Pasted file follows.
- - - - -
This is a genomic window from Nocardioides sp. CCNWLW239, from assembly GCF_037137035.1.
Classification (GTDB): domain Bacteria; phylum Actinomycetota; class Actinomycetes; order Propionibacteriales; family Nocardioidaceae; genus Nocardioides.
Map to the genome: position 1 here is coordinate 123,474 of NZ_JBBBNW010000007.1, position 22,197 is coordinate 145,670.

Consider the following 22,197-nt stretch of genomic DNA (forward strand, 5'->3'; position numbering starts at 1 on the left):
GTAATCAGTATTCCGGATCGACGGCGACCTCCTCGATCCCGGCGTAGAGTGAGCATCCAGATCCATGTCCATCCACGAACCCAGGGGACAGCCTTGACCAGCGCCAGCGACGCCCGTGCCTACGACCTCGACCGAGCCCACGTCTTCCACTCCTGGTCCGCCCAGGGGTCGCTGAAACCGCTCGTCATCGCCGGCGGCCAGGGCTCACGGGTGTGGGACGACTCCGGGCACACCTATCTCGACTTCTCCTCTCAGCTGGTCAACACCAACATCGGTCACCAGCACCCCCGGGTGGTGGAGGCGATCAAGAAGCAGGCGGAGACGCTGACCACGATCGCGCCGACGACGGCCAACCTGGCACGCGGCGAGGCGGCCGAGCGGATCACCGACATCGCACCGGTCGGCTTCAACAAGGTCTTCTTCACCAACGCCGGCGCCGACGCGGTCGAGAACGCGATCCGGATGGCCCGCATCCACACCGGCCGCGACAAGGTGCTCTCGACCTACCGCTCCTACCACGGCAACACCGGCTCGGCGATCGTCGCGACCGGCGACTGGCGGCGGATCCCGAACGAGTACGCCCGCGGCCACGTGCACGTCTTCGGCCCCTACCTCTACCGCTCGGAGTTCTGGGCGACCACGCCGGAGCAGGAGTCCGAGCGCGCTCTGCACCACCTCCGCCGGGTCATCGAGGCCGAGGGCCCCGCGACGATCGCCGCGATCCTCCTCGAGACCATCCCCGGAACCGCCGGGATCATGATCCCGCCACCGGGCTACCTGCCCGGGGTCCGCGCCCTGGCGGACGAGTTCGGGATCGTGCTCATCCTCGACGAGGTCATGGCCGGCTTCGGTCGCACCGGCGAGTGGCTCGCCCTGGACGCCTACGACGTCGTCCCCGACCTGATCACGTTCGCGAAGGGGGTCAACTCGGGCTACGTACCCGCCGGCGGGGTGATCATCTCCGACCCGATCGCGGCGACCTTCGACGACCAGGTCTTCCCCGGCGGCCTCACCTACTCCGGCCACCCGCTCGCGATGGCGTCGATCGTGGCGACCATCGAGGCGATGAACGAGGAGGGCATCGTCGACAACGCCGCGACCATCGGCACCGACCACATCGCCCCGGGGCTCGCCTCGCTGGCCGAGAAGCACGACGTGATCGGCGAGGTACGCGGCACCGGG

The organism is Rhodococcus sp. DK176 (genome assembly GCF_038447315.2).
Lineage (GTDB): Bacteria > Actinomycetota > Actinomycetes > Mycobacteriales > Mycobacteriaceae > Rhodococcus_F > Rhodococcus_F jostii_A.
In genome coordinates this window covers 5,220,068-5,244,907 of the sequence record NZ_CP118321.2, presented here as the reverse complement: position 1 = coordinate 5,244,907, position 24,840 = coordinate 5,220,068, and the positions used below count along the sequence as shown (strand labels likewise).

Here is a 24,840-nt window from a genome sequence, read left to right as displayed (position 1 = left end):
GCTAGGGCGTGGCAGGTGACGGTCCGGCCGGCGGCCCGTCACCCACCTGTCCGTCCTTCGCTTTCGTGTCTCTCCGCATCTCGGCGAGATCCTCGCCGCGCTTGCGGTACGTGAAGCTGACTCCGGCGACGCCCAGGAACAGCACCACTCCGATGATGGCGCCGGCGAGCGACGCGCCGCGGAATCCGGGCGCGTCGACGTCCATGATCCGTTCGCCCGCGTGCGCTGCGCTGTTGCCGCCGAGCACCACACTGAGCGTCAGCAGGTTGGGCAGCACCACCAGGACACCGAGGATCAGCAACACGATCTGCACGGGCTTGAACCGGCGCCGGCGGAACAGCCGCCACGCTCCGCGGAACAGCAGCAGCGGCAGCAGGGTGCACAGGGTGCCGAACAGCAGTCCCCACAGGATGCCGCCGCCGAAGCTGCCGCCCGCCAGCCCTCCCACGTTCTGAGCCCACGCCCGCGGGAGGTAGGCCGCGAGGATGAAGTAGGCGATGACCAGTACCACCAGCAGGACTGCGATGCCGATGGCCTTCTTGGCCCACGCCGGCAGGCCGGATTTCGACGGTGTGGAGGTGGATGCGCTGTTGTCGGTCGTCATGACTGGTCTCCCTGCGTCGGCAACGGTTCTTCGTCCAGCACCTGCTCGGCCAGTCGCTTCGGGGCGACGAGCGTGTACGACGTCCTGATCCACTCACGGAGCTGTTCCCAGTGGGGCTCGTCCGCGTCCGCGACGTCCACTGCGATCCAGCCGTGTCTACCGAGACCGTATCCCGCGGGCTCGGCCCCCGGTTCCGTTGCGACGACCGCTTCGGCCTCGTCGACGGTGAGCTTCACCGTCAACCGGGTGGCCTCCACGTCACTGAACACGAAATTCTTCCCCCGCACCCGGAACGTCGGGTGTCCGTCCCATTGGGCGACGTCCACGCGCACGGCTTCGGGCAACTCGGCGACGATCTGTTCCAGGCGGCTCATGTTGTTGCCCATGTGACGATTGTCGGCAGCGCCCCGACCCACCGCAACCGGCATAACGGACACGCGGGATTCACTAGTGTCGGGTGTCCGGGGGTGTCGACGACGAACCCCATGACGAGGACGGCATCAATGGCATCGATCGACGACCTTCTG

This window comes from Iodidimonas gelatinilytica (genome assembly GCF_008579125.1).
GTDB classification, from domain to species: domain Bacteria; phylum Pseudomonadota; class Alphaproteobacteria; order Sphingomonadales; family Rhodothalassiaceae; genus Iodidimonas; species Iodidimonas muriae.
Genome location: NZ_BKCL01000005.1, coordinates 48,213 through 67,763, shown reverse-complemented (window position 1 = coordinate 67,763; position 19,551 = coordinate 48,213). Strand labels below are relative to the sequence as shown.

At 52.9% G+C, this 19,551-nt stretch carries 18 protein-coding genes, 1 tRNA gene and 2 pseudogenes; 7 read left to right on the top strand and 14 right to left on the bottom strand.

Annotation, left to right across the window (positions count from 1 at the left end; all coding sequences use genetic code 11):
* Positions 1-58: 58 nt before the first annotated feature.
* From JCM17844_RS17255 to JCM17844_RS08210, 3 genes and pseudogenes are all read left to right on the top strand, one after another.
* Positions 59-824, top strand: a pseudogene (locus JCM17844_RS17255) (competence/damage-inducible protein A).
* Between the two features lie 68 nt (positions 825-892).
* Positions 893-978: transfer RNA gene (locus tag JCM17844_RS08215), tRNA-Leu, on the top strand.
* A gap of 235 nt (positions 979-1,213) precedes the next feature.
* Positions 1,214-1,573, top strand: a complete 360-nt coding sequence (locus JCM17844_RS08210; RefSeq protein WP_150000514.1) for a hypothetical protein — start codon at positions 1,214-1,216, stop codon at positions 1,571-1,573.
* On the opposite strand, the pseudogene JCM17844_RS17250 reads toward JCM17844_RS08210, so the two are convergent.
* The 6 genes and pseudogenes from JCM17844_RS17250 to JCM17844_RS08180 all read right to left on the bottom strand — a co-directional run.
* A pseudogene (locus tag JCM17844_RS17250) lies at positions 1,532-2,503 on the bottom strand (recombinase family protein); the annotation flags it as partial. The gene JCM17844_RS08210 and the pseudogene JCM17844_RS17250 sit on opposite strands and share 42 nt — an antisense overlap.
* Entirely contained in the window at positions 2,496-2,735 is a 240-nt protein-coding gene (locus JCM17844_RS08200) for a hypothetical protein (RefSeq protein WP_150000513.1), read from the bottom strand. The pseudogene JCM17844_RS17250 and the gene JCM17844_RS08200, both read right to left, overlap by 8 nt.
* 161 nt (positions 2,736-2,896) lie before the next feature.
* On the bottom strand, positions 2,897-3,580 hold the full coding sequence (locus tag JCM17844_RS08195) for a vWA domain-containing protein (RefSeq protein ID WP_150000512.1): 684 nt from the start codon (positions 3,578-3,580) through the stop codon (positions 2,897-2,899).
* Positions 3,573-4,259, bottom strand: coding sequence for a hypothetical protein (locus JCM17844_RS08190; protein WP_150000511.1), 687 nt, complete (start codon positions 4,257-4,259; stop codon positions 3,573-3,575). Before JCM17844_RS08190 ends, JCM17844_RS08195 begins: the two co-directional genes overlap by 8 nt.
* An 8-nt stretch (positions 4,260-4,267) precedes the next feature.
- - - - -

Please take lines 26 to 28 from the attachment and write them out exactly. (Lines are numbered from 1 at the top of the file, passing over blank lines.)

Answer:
* Entirely contained in the window at positions 2,496-2,735 is a 240-nt protein-coding gene (locus JCM17844_RS08200) for a hypothetical protein (RefSeq protein WP_150000513.1), read from the bottom strand. The pseudogene JCM17844_RS17250 and the gene JCM17844_RS08200, both read right to left, overlap by 8 nt.
* 161 nt (positions 2,736-2,896) lie before the next feature.
* On the bottom strand, positions 2,897-3,580 hold the full coding sequence (locus tag JCM17844_RS08195) for a vWA domain-containing protein (RefSeq protein ID WP_150000512.1): 684 nt from the start codon (positions 3,578-3,580) through the stop codon (positions 2,897-2,899).